Dream Coaching (A Ponderous Ramble)

Today a friend of mine interjected our conversation to say that something I said reminded him of his dream last night. I dropped everything and asked if he would be willing to write it down. He meant to start a dream journal, but had never tried. I offered to prompt him through the process, should he be comfortable with the idea of sharing with me.

It blossomed into an interesting gambit of quick-tips as he scribbled fragments of an almost-lost dream. I focused on just getting an outline of the dream rather than trying to create a narrative. I asked general questions about the environment and company, “were you inside or outside?” “was there a crowd of people or a just a few.” With a couple of jumpstarts he was able to remember facts about the dream that he hadn’t originally recalled in our initial conversation.

I tried to stress the need to move forward with the narrative rather than get jammed up on the little details. If an action or character in the dream has you stumped then just note it quickly and move on. As his ideas slowed down, I asked him to draw any vivid images (stick figures allowed) to give him something to look back on. My friend said it was a very useful experience and I wondered if I could recreate it for others.

I like the idea of developing a coaching regiment for dream journaling. I think people would enjoy a lecture on the subject of dream recollection. Would you attend? What tips do you think are important for inexperienced journal keepers?

Dream on Little Dreamers,

EB

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Manifestation vs. Manipulation

I often get asked by friends what kind of control I have in my dreams. I’ll usually answer with a practiced bit of how I have basic decision-making abilities, and sometimes can make myself fly and similar fun things. Here they usually ask if I’ve placed them in a lucid dream, and if so what happened to them.

First and foremost, its usually best not to tell people about their dream-projections as it’s a quick route to awkward conversation. Ignore this rule if their dream-projection did something particularly hilarious.

However on a more serious note, this question prompts an interesting debate about the difference between manifestation and manipulation in lucid dreams. Both are definitely possible in dreams, but the levels of difficulty are completely polarized. In this post I hope to distinguish the two in a way that will lead you to have more realistic expectations of your dream world.

Many expect that any amount of lucid dreaming practice will lead to the ability to manifest objects in your dreams. This includes generating fireballs, creating dreamscapes and summoning characters from your everyday life. It is very dissuading to newcomers when they find that this is not indeed the case in most recalled dreams. While it is possible, it is in fact the exception for lucid dreams. More often than not manipulation will be the primary way in which you exert conscious control over your dreams.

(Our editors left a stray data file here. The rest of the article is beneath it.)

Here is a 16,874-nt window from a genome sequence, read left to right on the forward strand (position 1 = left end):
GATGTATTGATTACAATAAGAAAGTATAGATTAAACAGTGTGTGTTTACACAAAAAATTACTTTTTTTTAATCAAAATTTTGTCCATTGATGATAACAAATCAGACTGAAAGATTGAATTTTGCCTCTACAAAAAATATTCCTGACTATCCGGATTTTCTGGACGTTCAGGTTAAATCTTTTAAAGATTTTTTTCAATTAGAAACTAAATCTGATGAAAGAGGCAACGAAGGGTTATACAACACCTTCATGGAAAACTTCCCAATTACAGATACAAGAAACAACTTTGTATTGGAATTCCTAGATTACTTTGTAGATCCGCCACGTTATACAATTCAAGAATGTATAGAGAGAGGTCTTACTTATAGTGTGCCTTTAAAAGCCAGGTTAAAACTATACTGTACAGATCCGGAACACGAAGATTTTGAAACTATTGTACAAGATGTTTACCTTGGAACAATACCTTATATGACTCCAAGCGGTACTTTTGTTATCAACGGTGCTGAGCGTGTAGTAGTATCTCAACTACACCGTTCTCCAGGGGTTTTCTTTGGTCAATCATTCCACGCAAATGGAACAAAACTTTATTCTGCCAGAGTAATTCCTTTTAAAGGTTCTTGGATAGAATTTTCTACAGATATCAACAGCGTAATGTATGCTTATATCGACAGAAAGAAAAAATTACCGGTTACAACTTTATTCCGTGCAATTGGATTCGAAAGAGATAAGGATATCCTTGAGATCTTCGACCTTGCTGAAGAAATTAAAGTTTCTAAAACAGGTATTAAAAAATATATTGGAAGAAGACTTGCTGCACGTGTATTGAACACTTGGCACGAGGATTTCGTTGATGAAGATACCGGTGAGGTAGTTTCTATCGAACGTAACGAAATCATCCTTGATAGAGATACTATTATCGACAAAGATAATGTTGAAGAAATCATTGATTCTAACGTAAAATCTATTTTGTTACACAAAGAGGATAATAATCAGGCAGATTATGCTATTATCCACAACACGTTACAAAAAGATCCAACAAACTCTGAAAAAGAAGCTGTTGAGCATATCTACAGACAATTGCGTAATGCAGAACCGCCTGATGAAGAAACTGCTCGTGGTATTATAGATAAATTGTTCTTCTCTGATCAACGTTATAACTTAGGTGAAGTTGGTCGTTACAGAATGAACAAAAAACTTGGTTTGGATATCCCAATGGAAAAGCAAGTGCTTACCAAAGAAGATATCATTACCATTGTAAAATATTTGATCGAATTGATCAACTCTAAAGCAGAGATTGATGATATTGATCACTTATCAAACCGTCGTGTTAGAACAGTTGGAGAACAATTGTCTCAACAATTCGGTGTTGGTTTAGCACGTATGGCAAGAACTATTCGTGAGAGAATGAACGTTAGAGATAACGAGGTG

Manipulation in dreams works very much like real-world manipulation. You are presented with a situation and you have the ability to react in any way you choose. In the real world an example might be a rainy day, and whether you choose to stay-in or brave the rain. In the dream world an example might be an infinite white space, and whether you choose to sit-down or go exploring.

Especially in the early stages of recalling your dreams this will be the primary way in which you take an active role in your dreams. Try to take note of the decisions made in a dream in your dream journal. Anything from “there was a fork in the road, I turned left,” to “the man asked me to take a bite of the burger, instead I slapped it out of his hand” counts for this exercise. During the dream try to recognize points where you feel the power to make a decision. Try doing the exact opposite of what you think would be a good idea. Although you may end up in some particularly interesting situations, this is a good way to practice the power of manipulation.

Manifestation is a feasible goal for lucid dreamers, but it is in fact a lofty one. It is also definitely NOT the only way to have fun with lucid dreams, so acquiring this ability should not be a stressful process. The ability to manifest characters and objects in your dreams comes with a lot of practice.

As a disclaimer, I do not have the ability to manipulate everything in my dreams (nor would I want such an ability) so this is entirely theorized.

The easiest things to manifest in your dreams are things that you are very familiar with and have no definite dimensions. An example of this would be the quintessential ball of fire. The hardest things to manifest are people. Yes, that includes all of you inquisitive friends of mine. While it is easy to fling an object it is much harder to create a anatomically correct human being with a proper persona. Go figure.

My recommendation for working towards manifestation in your dreams is to recreate the simplest thing you can imagine. The “anchor” you chose (see my post Lucid Dreaming: The Basics) is a great start. Maybe create a list of objects that you check off each time you successfully manifest them. Something like this would work: Anchor object > pen > book > sandwich > ??? > fireball. Just a warning, on occasion trying to manifest even the simplest objects may wake you up as a result of the conscious effort you’re exerting.

I want to stress the fact that manifestation is NOT the only goal of lucid dreaming, and the inability to do so should not be seen as a failure on the lucid dreamer’s part. Relish in the power you do have in your dreams, you may find that even the smallest manipulations can bring great insight.

 

Dream on little dreamers,

EB